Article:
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CARY, John

Cary's New and Correct English Atlas: Being A New Set of County Maps from Actual Surveys

John Cary, Engraver, Map and Print-seller, the corner of Arundel Street, Strand, London, 1787-[c.92]
Quarto (320 x 250 mm.), modern half calf with marbled paper boards, blind ruled, spine with raised bands, blind ruled, gilt title. Engraved title page with repaired tear, engraved dedication, typographic Contents, map of South Britain, and 43 county maps on 44 plates (West Riding being on two plates) and both North and South Wales, 47 maps in total, each accompanied by a leaf of descriptive text, all in early outline colour with main routes coloured brown with wash to wooded areas, each with original publisher’s tissue, 6 pp. ‘Directions for the Junctions of the Roads of England and Wales through all the Counties’, 4 pp. ‘Market and Borough Towns in England and Wales’, 7 pp. ‘List of the Principal Post and Sub-Post Towns in England and Wales’, Advertisement with two small tears repaired, otherwise in good condition.
FIRST EDITION. John Cary (1755-1835) and descendants were possibly the most prolific publishers of cartography around the turn of the nineteenth century. Cary is noted for the clarity of detail in his maps and was the first to use the Greenwich meridian. Cary was born in Warminster in 1755 to a prominent family. At fifteen he was apprenticed to the engraver William Palmer and made free in 1778. His very earliest works were engravings for or publications in partnership with others. Many of these suffered bankruptcy or other ill fortune. Undeterred he opened his own premises at 188 Strand taking over from the bookseller Samuel Hooper. His first sole publication was a very rare road book displaying the route from London to Falmouth published in 1784.

At this point in time no fresh county atlases had been issued since the ‘Large English Atlas’ of the 1750s. Since then, between Robert Sayer and the Bowles family, now in the hands of Carington Bowles, the market had to make do with reissues or derivatives of earlier works. However, during much of this period many counties had undergone fresh large scale survey’s, most of which had been published. Both individuals were as Hodson stated ‘now in their 60s, were wealthy, and furthermore quite uninterested in undertaking the compilation of a new English county atlas’. Having worked already on books to do with roads and canals Cary could see the rapidly transforming landscape and its use by the public. The huge increase in the number of Turnpikes towards the end of the eighteenth century helped to ensure comfortable and relatively safe travel across country.

This is the first of three significant English County productions by Cary drawing on new material. The ‘New and Correct English Atlas’ would incorporate all these new surveys and include all the modern improvements of transport. The atlas was issued in twelve parts, the first being issued in September 1787, and the last in early 1789. It was then offered as a complete atlas at the competitive price of £1 11s 6d. coloured. It was received very well. The ‘English Review’ in December 1789 noting ‘the purchaser of Cary’s Atlas will find that the work itself contains much more useful matter than is announced in the title-page’.

The work was consistently updated, even whilst in production of the parts issue. This has inevitably led to instability of content between examples. Cary’s attention to the road network is seen in the additions at the edge of the county roads of, for instance, ‘to Cambridge’ or ‘from Oxford’. Distances are also recorded. However, he also provided at the end of the atlas six pages describing 52 roads, each listing the major towns passed through and the county maps on which it may be found. This, therefore, for the first time combined a county atlas with an itinerary. It is reminiscent of the Thomas Bowles and Emanuel Bowen ‘Britannia Depicta’ of 1720 in which road strips dominated the work but were extra illustrated with otherwise small county maps.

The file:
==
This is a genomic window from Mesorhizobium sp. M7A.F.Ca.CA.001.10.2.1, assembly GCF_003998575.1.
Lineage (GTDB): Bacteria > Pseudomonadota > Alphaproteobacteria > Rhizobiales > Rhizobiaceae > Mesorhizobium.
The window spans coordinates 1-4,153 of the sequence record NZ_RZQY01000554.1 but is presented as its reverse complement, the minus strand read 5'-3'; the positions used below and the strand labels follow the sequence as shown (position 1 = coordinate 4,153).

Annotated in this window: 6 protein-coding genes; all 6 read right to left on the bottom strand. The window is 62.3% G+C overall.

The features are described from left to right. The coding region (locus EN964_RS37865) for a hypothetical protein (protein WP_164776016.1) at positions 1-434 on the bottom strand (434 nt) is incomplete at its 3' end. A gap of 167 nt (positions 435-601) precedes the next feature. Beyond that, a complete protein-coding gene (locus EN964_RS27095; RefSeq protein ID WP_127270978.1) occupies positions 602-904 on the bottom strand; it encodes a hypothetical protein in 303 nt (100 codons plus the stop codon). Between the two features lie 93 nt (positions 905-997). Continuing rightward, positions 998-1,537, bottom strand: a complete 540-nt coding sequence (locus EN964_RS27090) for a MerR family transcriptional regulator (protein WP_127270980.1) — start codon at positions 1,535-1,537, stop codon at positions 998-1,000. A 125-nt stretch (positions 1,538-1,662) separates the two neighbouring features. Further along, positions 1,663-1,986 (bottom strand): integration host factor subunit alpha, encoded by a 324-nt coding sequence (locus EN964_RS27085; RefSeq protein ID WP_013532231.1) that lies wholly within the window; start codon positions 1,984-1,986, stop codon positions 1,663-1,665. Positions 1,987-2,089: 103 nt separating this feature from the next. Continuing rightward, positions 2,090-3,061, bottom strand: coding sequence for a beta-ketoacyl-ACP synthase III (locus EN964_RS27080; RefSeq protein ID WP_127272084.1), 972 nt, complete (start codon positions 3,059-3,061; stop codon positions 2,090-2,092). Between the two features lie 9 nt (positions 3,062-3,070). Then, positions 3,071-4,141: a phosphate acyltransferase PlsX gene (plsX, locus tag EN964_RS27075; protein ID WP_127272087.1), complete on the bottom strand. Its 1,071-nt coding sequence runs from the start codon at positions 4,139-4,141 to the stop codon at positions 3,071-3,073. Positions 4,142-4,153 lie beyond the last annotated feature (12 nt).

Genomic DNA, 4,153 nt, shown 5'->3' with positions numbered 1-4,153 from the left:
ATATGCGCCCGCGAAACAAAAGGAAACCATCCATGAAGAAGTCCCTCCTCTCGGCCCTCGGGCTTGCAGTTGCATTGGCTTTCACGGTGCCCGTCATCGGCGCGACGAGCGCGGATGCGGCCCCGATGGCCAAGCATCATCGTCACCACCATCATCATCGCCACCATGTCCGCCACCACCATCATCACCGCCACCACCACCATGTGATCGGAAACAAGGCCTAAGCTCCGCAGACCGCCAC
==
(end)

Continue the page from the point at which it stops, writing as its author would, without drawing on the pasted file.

A further new feature was the seven page ‘List of the Principal Post and Sub-Post Towns, with their Receiving Houses’. Mail had until now been sent by individual rider moving between ‘posts’ where the postmaster would remove local mail and pass the remainder and further mail onto the next rider. The system was inefficient and constantly subjected to robbery. On 2 August 1784, the first mail coach ran from Bristol to London arriving in just 16 hours, 22 hours quicker than the previous service. It grew rapidly, originally using contractors. They also charged to take passengers. The attraction for them was that it was faster than a stagecoach as it made less stops but was generally not as comfortable. Cary’s list provides the time of day the mail arrived at each postal town, the time of its departure and the cost. It is easy to see why the atlas proved so popular. Cary acknowledges the direct help of the Post Office in the Advertisement ‘the proprietor is indebted to the liberal permission he was honoured with by the Comptroller General of the Post Office, to resort to such official documents as enables him to vouch for the correctness and accuracy of these important articles’. Provenance: private English collection. This atlas conforms to Hodson’s atlas 19 which is the first in which the list of subscribers is omitted. Burden, E. (1991); Chubb (1927) 260; Fordham (1925a) p. 23; Hodson (1984-97) 285; Shirley (2004) T.Cary 2a; Smith (1988); Worms & Baynton-Williams (2011).
Stock number: 10194

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